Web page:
It could also be argued that, in cases like this, a company has undermined its duty of care to its other employees. Sarah Chilton, partner, and Wonu Sanda, associate solicitor, at CM Murray said: ‘Employees may not just be able to seek remedy after an instance of harassment – the company has exposed them to a level of risk.
‘If employees could show that the employer knew about previous cases of harassment, then they may argue they have been forced to work in a dangerous, stressful and hostile environment, possibly detrimental to their mental and physical health. This could be a basis for constructive dismissal.’
“It could also be argued that, in cases like this, a company has undermined its duty of care to its other employees”
The Oscars board said of its decision to evict Weinstein: ‘We do so not simply to separate ourselves from someone who does not merit the respect of his colleagues, but also to send a message that the era of willful ignorance and shameful complicity in sexually predatory behaviour and workplace harassment in our industry is over’.
Elsewhere, New York state senator Brad Hoylman has co-sponsored legislation that would bar organisations from making contractual provisions to conceal claims of discrimination, harassment or other violations of public policy. ‘By silencing victims, we are just creating new victims’, he said.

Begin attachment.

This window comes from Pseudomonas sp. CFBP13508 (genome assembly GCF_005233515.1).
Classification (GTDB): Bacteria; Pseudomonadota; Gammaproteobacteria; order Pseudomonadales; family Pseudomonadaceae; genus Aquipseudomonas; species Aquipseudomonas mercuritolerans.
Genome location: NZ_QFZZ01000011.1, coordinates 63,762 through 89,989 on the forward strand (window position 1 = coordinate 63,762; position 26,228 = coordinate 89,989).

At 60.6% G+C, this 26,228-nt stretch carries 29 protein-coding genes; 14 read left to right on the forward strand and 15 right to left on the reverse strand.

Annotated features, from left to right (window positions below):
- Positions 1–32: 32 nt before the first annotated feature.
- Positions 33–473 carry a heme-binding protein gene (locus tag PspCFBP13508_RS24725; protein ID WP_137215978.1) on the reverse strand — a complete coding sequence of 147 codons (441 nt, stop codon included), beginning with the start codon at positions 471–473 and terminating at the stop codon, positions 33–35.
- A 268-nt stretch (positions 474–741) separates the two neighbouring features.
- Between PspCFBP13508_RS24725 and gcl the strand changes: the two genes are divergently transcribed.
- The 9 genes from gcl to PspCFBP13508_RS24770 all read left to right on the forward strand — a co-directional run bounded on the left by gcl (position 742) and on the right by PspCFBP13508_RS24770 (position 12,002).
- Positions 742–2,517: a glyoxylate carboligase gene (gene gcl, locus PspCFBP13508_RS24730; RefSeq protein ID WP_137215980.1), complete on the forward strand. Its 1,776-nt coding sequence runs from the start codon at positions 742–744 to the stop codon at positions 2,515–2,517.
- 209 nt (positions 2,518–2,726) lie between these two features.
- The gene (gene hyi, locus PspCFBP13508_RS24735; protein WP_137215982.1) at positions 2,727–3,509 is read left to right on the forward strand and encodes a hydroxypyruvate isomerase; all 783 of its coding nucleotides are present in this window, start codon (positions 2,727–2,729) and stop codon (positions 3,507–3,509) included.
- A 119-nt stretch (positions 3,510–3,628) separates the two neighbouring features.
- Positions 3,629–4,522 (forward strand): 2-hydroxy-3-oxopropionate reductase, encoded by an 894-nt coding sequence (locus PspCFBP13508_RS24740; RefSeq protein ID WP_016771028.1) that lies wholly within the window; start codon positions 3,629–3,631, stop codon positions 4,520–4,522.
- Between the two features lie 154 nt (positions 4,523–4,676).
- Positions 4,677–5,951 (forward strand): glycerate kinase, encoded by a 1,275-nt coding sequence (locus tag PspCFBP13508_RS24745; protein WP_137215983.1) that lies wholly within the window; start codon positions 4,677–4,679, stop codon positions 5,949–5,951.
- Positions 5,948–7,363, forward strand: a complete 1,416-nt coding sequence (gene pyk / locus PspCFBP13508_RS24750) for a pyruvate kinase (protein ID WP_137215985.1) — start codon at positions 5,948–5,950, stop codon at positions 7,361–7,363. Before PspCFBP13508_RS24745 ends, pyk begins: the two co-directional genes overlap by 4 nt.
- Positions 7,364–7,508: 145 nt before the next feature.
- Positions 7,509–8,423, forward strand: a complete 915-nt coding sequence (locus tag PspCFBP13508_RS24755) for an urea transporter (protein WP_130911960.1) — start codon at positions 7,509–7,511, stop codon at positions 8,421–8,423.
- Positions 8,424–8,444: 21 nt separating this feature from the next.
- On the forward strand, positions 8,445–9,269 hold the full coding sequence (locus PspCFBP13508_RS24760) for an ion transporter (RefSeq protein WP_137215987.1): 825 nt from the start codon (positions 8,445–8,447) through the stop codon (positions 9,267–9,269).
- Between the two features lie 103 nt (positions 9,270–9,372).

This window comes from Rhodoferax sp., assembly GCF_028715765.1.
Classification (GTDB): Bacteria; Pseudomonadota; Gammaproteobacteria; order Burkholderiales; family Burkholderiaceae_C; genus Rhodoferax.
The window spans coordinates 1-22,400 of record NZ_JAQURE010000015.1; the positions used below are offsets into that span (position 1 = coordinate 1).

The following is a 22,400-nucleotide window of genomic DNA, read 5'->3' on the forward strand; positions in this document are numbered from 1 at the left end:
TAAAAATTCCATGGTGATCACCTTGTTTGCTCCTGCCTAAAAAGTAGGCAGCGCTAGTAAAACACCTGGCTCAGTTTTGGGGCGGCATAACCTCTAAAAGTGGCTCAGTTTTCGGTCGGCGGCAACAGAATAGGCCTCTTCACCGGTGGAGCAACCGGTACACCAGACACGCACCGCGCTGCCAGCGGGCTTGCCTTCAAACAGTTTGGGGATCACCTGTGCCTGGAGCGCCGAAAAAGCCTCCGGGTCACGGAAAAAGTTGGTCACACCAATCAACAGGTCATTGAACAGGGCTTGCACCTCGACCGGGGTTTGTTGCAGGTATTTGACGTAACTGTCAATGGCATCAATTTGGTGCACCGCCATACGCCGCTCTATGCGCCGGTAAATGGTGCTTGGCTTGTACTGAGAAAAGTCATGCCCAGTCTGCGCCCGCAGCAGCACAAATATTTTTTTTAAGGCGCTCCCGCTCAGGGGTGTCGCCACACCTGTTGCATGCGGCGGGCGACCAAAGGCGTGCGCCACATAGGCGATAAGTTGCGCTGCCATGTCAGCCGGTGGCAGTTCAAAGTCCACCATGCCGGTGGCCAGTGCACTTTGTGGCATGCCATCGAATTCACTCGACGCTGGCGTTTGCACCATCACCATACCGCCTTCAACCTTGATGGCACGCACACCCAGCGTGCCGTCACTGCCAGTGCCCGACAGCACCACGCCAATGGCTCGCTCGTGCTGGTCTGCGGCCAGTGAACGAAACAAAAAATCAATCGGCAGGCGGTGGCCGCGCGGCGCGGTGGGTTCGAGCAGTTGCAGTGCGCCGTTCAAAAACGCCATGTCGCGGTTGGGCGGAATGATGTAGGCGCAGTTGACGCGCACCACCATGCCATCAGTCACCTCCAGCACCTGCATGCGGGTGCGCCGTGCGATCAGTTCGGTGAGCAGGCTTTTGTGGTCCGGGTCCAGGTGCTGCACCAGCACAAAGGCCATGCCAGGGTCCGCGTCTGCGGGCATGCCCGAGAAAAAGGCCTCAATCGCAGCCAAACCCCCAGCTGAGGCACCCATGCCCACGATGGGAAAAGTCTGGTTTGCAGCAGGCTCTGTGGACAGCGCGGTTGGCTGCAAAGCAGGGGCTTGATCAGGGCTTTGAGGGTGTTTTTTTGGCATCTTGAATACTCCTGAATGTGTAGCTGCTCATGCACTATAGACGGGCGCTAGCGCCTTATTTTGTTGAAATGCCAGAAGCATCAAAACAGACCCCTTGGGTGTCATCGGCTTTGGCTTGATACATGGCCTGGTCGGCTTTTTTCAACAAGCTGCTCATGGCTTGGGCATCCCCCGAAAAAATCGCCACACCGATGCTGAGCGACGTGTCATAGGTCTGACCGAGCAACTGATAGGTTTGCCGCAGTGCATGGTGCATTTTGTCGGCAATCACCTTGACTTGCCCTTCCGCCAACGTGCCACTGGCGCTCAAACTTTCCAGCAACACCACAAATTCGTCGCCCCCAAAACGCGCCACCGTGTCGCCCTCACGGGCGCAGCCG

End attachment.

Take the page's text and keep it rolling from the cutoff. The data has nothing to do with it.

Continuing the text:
Boards should take note: take allegations of misconduct seriously. Any employee proven guilty by the evidence of serious harassment should have their contract terminated.
Sexual harassment should be treated with the same contempt as fraud, bribery or any of the other crimes for which rogue directors are cited.
Chilton and Sanda said such cases could increase harassment claims: ‘There has been a huge swell recently of women speaking out about harassment.
‘Where previously they were afraid of reprisal due to the power imbalance between the harasser and harassee – particularly as the harassee often feels they may be putting their career at risk by speaking out – recent high-profile cases mean now many feel they are more likely to be believed and in some cases see a duty to protect colleagues from future behaviour.
‘Also, moving forward, companies will be more sensitive and cautious around issues of harassment – where previously an employee guilty of harassment might be let off with a warning, now I think they are more likely to be dismissed.’
Even if we can somehow ignore the amorality of letting someone known to harass employees – or worse – continue to operate within the company, the numbers on the hypothetical balance sheet show it has to be a business imperative to take immediate action.
Neither The Weinstein Company nor Harvey Weinstein’s representatives had responded to our approach for comment at the time of going to press.